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Charlotte Prodger Wins Turner Prize 2018

  • Charlotte Proger by Emile Holba
December 5, 2018
A philosophy graduate interested in theory, politics and art. Alias of Jelena Martinović.

Charlotte Prodger, a Glasgow-based artist working with moving image, printed image, sculpture and writing, has won the Turner Prize 2018 — the most prestigious British art award. It was her film Bridgit, a highly personal film shot entirely with her iPhone, that helped her win the £25,000 prize. As Alex Farquharson, Tate Britain‘s director and the chair of the judges explained, the film “represents a breakthrough, and a use of a technology we’re all familiar with to make something that is profound.”

She was named the winner by the novelist Chimamanda Ngozi Adichie at a ceremony in London on Tuesday evening. Speaking after her win, Prodger said:

I feel very honored, blown away really. It’s quite surreal. It feels lovely.

Charlotte Prodger - BRIDGIT, 2016
Charlotte Prodger – BRIDGIT, 2016. Single channel video with sound, 32 minutes. All images courtesy of the artist, Koppe Astner, Glasgow and Hollybush Gardens, London. Video still

Working With an iPhone

Mostly working with moving image, Charlotte Prodger explores issues surrounding queer identity, landscape, language, technology and time. Over her two-decade-long career, the artist has shot her disarming film and video work in a wide variety of formats, though she’s recently focused on using her iPhone’s camera, which she saw as a prosthesis or extension of the nervous system.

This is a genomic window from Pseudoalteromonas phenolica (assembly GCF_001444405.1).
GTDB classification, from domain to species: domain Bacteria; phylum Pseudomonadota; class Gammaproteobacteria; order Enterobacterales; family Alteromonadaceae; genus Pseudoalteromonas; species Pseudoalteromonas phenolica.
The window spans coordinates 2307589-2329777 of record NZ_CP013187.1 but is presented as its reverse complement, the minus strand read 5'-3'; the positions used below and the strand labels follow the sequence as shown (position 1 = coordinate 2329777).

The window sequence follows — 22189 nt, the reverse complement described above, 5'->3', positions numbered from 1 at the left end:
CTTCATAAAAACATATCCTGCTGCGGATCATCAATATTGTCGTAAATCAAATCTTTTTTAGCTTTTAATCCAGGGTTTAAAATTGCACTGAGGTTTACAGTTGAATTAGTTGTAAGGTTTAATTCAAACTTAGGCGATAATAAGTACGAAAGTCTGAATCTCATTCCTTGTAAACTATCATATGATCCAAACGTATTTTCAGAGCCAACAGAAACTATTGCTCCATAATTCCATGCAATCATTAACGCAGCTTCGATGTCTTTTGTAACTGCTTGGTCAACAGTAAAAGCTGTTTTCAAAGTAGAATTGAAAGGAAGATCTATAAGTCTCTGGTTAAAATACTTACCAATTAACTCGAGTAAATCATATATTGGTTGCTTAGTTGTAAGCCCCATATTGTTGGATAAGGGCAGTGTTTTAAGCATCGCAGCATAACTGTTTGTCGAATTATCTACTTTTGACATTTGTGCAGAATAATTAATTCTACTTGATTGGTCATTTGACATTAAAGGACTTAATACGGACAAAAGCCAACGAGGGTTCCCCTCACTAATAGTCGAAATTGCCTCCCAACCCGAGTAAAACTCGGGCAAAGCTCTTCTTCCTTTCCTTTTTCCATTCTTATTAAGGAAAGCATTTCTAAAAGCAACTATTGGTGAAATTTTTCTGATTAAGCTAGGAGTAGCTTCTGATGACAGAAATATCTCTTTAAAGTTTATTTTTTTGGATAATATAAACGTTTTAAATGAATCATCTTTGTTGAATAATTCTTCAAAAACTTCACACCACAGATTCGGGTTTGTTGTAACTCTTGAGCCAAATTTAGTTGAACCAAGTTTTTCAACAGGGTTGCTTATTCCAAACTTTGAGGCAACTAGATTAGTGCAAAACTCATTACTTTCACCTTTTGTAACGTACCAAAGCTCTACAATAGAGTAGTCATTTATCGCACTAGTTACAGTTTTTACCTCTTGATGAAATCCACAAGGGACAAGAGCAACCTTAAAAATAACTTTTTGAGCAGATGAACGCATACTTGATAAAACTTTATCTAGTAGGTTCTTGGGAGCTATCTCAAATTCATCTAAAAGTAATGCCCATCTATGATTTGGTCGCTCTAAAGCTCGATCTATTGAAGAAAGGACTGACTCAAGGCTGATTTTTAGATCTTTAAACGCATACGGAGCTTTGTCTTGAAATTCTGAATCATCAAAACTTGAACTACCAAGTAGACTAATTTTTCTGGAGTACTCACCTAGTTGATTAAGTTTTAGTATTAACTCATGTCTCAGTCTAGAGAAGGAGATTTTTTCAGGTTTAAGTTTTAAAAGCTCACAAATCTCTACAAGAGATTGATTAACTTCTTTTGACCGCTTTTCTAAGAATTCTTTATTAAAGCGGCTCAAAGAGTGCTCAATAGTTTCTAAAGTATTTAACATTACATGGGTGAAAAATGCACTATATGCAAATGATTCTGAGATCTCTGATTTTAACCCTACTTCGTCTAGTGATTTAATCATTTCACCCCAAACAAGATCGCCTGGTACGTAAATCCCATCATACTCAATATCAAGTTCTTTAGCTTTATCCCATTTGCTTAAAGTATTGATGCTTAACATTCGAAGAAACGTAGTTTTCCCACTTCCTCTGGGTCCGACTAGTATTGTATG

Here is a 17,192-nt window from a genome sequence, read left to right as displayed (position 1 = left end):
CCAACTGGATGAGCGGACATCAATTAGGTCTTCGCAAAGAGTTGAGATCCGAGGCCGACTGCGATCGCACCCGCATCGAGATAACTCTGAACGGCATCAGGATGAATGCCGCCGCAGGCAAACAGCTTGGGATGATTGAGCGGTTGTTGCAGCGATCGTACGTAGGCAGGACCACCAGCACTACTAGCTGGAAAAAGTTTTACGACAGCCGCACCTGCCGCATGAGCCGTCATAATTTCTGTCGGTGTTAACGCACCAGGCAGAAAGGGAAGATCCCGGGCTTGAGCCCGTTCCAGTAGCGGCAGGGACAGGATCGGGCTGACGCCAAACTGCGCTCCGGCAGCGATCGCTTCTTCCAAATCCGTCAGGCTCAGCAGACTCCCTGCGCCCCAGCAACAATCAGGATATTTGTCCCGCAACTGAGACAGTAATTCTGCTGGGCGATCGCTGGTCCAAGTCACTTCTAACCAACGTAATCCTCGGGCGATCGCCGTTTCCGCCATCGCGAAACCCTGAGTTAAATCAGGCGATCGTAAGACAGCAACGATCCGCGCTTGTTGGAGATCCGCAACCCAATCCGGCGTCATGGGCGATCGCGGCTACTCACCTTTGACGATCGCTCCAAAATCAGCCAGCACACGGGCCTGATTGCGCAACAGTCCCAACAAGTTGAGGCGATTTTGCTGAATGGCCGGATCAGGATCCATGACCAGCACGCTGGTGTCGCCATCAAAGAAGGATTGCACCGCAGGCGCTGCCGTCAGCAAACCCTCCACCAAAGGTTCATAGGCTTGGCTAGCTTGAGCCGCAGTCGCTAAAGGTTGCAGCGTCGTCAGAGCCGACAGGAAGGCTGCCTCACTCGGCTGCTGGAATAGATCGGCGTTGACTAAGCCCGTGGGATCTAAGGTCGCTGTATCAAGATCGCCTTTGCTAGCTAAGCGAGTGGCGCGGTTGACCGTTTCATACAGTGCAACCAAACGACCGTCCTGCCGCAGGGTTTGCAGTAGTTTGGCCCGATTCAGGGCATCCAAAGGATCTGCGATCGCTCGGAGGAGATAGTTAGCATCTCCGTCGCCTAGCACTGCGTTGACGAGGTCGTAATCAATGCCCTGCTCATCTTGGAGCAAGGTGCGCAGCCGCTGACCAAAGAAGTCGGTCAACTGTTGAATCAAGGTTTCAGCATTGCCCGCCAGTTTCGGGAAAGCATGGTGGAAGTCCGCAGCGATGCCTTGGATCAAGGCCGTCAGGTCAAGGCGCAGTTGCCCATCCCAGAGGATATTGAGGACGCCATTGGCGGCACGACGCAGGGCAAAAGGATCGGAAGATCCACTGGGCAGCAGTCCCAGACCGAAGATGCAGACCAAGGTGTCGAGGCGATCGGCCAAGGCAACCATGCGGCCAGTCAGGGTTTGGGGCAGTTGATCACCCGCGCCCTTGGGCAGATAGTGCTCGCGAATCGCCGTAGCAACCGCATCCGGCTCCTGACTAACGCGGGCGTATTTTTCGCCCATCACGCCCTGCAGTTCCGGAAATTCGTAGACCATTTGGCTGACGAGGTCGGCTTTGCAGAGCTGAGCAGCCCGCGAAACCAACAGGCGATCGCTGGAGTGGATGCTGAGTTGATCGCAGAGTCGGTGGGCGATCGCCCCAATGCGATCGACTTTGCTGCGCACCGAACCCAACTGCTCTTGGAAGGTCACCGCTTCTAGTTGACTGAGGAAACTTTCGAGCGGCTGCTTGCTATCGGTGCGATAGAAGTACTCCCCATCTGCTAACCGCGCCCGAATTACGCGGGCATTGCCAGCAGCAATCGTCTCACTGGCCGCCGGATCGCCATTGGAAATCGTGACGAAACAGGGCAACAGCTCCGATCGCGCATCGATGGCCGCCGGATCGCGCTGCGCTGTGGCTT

Last year, in an interview, she described her working process as “quite sketchbook-y,” filming as she goes about her daily life. For this reason, it was the ease of iPhone’s use that has fit into this concept. “For me, everything is in there.”

Farquharson explained her work represented the “most profound use of a device as prosaic as the iPhone camera that we’ve seen in art to date.”

Charlotte Prodger | Turner Prize Winner 2018 | TateShots

A Highly Personal Film

A 33-minute film named after the Neolithic deity, Bridgit explores class, gender, and sexuality. It is overlaid with the artist and her friends reading excerpts from the diaries she wrote as a queer teenager in rural Scotland, passages from books, and music such as snatches of a pirate radio station.

The judges said they “admired the painterly quality of Bridgit and the attention it paid to art history,” while Farquharson described the work as timely, for her focus on “queerness in the broadest sense” and how people’s identities can change over time.

The Excerpt from Bridgit

Scotland’s Representative at Venice Biennale 2019

This has been a good year for Prodger, who has also been chosen to represent Scotland at the 2019 Venice Biennale.

Upon winning the Turner Prize, Prodger made a call for support of artists.

I wouldn’t be in this room were it not for the public funding I received from Scotland for free higher education, and later in the form of artists’ bursaries and grants to support not only the production of work but living costs.

Asked what she might do with the Turner prize money, Prodger explained she’ll live on it, pay her rent and her studio rent and some bills. “Maybe there’ll be a little treat… probably a nice jacket. Don’t hold me to that!”

Featured image: Charlotte Prodger by Emile Holba.